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Oxford Law GCSE Grades

Hi im in year 11 and currently sitting my GCSE's I want to know if my GCSE grades or what I think I will get will be good enough to look to apply to Oxford next year - for reference I go to a private school.
Maths - A
Maths numeracy - A
Latin - 8
English language - 9
English literature - 8
History - 9
RS - 9
Additional maths - merit
Science - 89
Reply 1
Original post by Gracegarden
Hi im in year 11 and currently sitting my GCSE's I want to know if my GCSE grades or what I think I will get will be good enough to look to apply to Oxford next year - for reference I go to a private school.
Maths - A
Maths numeracy - A
Latin - 8
English language - 9
English literature - 8
History - 9
RS - 9
Additional maths - merit
Science - 89

Hi there. Your grades look good, but I must say that university entry is more about A Levels than GCSE’s. The requirements for Oxford Law are AAA and I would encourage you to take up extracurriculars or a summer school before you apply. Oxbridge like well rounded candidates with good, consistent grades who also engage with things outside of study. That said, I know people who got 4 A*s, were head girl etc, and were rejected. Oftentimes, Oxford rejects people because they know that their uni isn’t best suited to the candidate. Work out which universities suit you best and apply to those as well.
Oxford considers 8s and 9s to be of equal weight and their only GCSE requirement is that they're looking for candidates with mostly 8s and 9s so your GCSEs are fine
Original post by Gracegarden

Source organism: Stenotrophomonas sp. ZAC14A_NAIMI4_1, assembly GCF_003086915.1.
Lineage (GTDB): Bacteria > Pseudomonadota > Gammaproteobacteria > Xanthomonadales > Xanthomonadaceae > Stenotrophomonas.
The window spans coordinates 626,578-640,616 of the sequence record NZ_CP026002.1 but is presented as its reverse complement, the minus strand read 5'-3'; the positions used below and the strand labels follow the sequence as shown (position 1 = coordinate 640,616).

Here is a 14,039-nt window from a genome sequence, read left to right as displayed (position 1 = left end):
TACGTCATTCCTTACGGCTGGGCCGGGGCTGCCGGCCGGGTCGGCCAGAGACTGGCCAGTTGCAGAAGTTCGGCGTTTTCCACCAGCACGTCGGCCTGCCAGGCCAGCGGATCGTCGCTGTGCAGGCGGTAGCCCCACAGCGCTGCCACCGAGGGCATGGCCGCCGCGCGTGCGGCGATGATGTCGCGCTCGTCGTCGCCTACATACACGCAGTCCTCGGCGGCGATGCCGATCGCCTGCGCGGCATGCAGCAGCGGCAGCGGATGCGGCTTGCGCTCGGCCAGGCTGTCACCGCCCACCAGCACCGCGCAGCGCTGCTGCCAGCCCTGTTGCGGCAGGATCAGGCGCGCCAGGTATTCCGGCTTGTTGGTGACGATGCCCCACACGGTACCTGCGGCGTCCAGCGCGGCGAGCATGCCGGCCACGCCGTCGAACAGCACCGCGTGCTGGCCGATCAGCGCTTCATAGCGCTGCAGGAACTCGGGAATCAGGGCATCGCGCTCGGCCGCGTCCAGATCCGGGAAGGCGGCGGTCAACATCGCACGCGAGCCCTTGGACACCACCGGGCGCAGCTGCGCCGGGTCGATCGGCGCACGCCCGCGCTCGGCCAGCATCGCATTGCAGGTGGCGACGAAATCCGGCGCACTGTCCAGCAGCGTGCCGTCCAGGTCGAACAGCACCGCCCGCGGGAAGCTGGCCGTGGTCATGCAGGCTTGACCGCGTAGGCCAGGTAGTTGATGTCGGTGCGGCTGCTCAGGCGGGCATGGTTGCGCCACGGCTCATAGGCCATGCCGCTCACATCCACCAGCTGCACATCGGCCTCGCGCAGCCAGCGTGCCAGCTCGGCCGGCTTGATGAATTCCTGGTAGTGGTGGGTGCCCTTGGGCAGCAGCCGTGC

Hi im in year 11 and currently sitting my GCSE's I want to know if my GCSE grades or what I think I will get will be good enough to look to apply to Oxford next year - for reference I go to a private school.
Maths - A
Maths numeracy - A
Latin - 8
English language - 9
English literature - 8
History - 9
RS - 9
Additional maths - merit
Science - 89
Which A-Level subjects are you choosing to study this September 2024 in Sixth Form or College? 😧
Reply 4
Original post by thegeek888
Which A-Level subjects are you choosing to study this September 2024 in Sixth Form or College? 😧

College as my current private school is an hour from my house and my county has shut down all sixith forms. Ancient history, philosophy, english literature, law and advance skills (its compulsory in wales)
Reply 5
Original post by Username123ab
Oxford considers 8s and 9s to be of equal weight and their only GCSE requirement is that they're looking for candidates with mostly 8s and 9s so your GCSEs are fine

Oh wow! Thank you I did not know that
Reply 6
Original post by tm485
Hi there. Your grades look good, but I must say that university entry is more about A Levels than GCSE’s. The requirements for Oxford Law are AAA and I would encourage you to take up extracurriculars or a summer school before you apply. Oxbridge like well rounded candidates with good, consistent grades who also engage with things outside of study. That said, I know people who got 4 A*s, were head girl etc, and were rejected. Oftentimes, Oxford rejects people because they know that their uni isn’t best suited to the candidate. Work out which universities suit you best and apply to those as well.

Thank you for the advice
Oxford colleges offer places based on the assessment of academic potential, and the likelihood that a candidate can do well in the tutorial system.

The workload at Oxford is high, but not so high that students cannot relax and have fun.

There is no prejudice against private school students. The supposed prejudice is a myth spread by the media and by disgruntled applicants and their parents. Private school students still obtain approximately 30% of the places at Oxford, despite being a much smaller percentage of school students across the UK.